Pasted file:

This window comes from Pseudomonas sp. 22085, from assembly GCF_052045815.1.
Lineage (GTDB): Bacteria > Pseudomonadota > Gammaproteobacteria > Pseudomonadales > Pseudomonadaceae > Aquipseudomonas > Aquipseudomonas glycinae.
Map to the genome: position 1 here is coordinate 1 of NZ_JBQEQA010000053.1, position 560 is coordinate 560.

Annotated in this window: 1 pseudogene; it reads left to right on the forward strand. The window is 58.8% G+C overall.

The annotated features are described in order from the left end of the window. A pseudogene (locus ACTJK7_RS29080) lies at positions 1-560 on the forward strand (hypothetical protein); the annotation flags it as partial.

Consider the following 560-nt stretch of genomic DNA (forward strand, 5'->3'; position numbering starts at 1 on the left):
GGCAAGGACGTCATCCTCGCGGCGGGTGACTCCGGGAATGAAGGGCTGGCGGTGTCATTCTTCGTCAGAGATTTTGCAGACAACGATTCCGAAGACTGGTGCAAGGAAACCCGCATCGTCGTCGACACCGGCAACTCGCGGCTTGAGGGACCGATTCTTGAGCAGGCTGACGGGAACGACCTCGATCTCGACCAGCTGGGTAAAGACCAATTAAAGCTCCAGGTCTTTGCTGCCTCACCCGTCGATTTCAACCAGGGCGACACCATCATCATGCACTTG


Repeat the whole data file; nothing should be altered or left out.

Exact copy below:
This window comes from Pseudomonas sp. 22085, from assembly GCF_052045815.1.
Lineage (GTDB): Bacteria > Pseudomonadota > Gammaproteobacteria > Pseudomonadales > Pseudomonadaceae > Aquipseudomonas > Aquipseudomonas glycinae.
Map to the genome: position 1 here is coordinate 1 of NZ_JBQEQA010000053.1, position 560 is coordinate 560.

Annotated in this window: 1 pseudogene; it reads left to right on the forward strand. The window is 58.8% G+C overall.

The annotated features are described in order from the left end of the window. A pseudogene (locus ACTJK7_RS29080) lies at positions 1-560 on the forward strand (hypothetical protein); the annotation flags it as partial.

Consider the following 560-nt stretch of genomic DNA (forward strand, 5'->3'; position numbering starts at 1 on the left):
GGCAAGGACGTCATCCTCGCGGCGGGTGACTCCGGGAATGAAGGGCTGGCGGTGTCATTCTTCGTCAGAGATTTTGCAGACAACGATTCCGAAGACTGGTGCAAGGAAACCCGCATCGTCGTCGACACCGGCAACTCGCGGCTTGAGGGACCGATTCTTGAGCAGGCTGACGGGAACGACCTCGATCTCGACCAGCTGGGTAAAGACCAATTAAAGCTCCAGGTCTTTGCTGCCTCACCCGTCGATTTCAACCAGGGCGACACCATCATCATGCACTTG